The Blizzard of 2016, dubbed Snowzilla, as seen from my front door Saturday afternoon.
Photos in Gaithersburg, MD, Saturday, Jan. 23, 2:30 p.m. All photos by Bernard John Hayden. Permission granted to reproduce, with credit to the photographer and/or blog.
Back in the day, the symbol of change was the bulldozer. When the suburbs were being created in the 1950s and 1960s, one was never far from the sight or sound of bulldozers grading the land for construction of single-family houses on quarter-acre lots.
Fast-forward to 2014, and the symbol of change is more often the construction crane. Single-family houses — mostly for the high-end market — are still constructed in Montgomery County, but that’s no longer the most common form of construction. More often, you see multifamily housing. The garden-apartment style of multifamily has been replaced by four-story buildings, and the trend is to go higher and denser.
We seem to have general agreement in Montgomery County in favor of tall development, rather than sprawl development. “Smart Growth” is the catchphrase. The profiles of some communities — Bethesda, Silver Spring, and Rockville — have been redefined by high-rise construction. We’re not talking skyscrapers, but that time may come.
For a more in-depth look at change and economic development issues in Montgomery County, please see my post today in David Lublin’s TheSeventhState political blog under the title, “Contemplating Life Inside An Economic Engine.”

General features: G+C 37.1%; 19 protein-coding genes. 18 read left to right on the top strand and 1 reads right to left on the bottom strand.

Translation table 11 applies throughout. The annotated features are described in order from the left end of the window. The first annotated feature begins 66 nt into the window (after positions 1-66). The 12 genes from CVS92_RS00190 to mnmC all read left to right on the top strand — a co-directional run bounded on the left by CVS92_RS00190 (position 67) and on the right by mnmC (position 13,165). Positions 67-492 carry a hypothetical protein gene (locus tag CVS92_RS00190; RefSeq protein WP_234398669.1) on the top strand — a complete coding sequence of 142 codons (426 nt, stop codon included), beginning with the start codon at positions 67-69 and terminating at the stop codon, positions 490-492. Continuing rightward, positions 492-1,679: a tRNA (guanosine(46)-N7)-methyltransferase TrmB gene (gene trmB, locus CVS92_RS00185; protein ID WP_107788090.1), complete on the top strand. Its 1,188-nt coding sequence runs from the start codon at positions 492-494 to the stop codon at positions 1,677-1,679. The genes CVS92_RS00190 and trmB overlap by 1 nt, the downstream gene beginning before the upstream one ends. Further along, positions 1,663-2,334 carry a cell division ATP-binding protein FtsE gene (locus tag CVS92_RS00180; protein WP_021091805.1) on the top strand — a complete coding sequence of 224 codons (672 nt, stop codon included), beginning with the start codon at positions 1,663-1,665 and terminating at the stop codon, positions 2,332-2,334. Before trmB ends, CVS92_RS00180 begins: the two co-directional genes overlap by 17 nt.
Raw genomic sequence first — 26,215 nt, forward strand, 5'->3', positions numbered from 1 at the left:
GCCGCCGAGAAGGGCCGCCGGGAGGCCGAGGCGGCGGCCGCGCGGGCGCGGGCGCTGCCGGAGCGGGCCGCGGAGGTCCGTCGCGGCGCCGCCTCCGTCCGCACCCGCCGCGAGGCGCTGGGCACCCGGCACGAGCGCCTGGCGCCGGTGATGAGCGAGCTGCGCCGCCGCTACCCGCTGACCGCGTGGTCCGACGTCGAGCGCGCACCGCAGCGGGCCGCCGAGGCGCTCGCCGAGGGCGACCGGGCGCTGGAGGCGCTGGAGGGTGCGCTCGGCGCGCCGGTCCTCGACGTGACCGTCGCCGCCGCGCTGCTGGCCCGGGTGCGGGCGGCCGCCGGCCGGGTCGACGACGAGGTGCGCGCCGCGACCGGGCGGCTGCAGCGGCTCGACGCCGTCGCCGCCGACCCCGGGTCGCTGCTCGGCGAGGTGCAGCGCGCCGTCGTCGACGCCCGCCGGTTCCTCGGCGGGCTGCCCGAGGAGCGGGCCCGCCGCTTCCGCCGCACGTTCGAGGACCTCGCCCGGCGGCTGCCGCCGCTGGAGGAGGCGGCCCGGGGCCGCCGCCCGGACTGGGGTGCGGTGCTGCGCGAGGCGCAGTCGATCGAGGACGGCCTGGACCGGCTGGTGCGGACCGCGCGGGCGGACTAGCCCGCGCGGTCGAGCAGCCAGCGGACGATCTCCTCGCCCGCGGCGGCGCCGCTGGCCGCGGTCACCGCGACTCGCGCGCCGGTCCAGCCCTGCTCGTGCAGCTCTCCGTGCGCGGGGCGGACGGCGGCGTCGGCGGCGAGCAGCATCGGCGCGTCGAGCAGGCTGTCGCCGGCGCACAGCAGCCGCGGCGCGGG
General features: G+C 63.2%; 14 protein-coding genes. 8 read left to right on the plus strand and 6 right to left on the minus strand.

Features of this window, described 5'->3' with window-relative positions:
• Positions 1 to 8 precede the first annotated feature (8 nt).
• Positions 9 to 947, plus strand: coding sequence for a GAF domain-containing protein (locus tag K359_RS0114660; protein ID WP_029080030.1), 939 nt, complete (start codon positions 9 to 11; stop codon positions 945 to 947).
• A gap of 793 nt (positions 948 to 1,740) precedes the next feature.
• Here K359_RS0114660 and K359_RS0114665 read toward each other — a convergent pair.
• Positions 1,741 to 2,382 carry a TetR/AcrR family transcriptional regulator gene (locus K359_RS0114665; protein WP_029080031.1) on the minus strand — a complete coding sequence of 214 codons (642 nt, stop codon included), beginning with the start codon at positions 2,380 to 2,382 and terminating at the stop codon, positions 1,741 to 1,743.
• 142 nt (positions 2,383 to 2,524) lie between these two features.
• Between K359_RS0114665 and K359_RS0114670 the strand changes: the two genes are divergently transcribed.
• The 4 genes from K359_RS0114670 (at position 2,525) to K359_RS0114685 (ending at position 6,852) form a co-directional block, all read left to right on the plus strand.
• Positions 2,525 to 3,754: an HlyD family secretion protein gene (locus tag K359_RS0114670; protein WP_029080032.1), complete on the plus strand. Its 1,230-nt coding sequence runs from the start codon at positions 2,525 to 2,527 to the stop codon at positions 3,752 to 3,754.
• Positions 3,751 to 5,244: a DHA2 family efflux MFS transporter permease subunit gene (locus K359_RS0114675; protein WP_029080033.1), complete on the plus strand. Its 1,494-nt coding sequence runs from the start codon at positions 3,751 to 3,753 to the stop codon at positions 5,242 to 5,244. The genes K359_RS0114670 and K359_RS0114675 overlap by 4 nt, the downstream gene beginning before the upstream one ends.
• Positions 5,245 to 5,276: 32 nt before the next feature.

— John Hayden (BJohnHayden@icloud.com)
“Here’s the irony: Selfie culture doesn’t enhance the self but degrades it. When we turn the lens of life on ourselves, we create the illusion that we should focus only on what’s best for us.”
— That quote from Rev. Galen Guengerich, All Souls Unitarian Church, NYC. And this:
“The image of a self-made, self-reliant and self-centered individual is a lie, and a pernicious one at that. We are utterly dependent upon the people and the world around us.”
— Also Rev. Guengerich. Both quotes from an essay in todays Washington Post, page B2.
Just something to think about. — John
I have this habit of disappearing without warning. It’s one of my many deficiencies as a blogger.
Some days I walk around wondering, “Where did I put my head?”
My photography skills leave something to be desired. The new Canon has a miraculous zoom lens, but my hands are unsteady. This egret is quite a distance off, and I can’t for the life of me capture all of her in one frame. So I try to salvage pictures using iPhoto. Powerful hardware and software should not be left unattended. Or, as a wise manager told me long ago, “A little knowledge is a dangerous thing.”
I nearly had her, that time! My goal is to write short and sweet. But often I’ll go on and on, trying to capture an argument that’s as elusive as an egret at 100 yards.
I need to learn to be satisfied with an incomplete picture. Incomplete and fuzzy writing. That’s my style, more often than not.
I frequently veer off topic on a whim. That’s a blogging no-no. Which reminds me, have I posted a photo of Princess Lola recently?
Once I get into the zone, I could blog all night. It’s not as if I have a shortage of ideas. Definitely no shortage of cute and regal cat pictures. (When I really get going, I throw in random adjectives and adverbs, not to mention parenthetical references.)
I have a compulsion to cover the subject in depth and variety. Cats come in so many interesting shapes and sizes. They’re so cute when they’re sleeping. I’m not above stating the obvious.
Lastly, I frequently write about taboo subjects. Not religion; I’m talking politics. Boring.
Now that I’ve retired from gainful employment, I’ll have more time for blogging! I’m trying to decide on a course of action. Should I start a new blog? I’m searching for the perfect niche. Preferably one that will draw a wide audience resulting in astounding statistics and minor income from the WordAds program.
While I’m awaiting inspiration, I’ll probably write about retirement. And that’s all I have to say tonight.
— John Hayden